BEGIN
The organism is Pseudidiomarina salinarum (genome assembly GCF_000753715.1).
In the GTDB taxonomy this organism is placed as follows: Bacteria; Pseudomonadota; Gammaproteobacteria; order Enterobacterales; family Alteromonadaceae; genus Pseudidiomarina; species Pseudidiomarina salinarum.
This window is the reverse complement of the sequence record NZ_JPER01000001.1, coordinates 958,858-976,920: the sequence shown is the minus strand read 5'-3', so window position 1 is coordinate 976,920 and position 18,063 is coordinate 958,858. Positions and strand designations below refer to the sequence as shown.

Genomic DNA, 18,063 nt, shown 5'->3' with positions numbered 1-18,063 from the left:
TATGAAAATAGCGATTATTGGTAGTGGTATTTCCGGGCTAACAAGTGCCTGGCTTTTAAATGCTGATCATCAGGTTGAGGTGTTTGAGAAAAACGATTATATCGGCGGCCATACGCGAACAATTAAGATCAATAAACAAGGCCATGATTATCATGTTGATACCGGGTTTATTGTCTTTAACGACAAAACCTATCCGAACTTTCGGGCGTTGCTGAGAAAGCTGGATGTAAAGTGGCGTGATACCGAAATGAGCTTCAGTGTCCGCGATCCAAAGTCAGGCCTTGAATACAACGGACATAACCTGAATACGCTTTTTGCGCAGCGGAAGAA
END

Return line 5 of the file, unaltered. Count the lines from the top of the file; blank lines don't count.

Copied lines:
TATGAAAATAGCGATTATTGGTAGTGGTATTTCCGGGCTAACAAGTGCCTGGCTTTTAAATGCTGATCATCAGGTTGAGGTGTTTGAGAAAAACGATTATATCGGCGGCCATACGCGAACAATTAAGATCAATAAACAAGGCCATGATTATCATGTTGATACCGGGTTTATTGTCTTTAACGACAAAACCTATCCGAACTTTCGGGCGTTGCTGAGAAAGCTGGATGTAAAGTGGCGTGATACCGAAATGAGCTTCAGTGTCCGCGATCCAAAGTCAGGCCTTGAATACAACGGACATAACCTGAATACGCTTTTTGCGCAGCGGAAGAA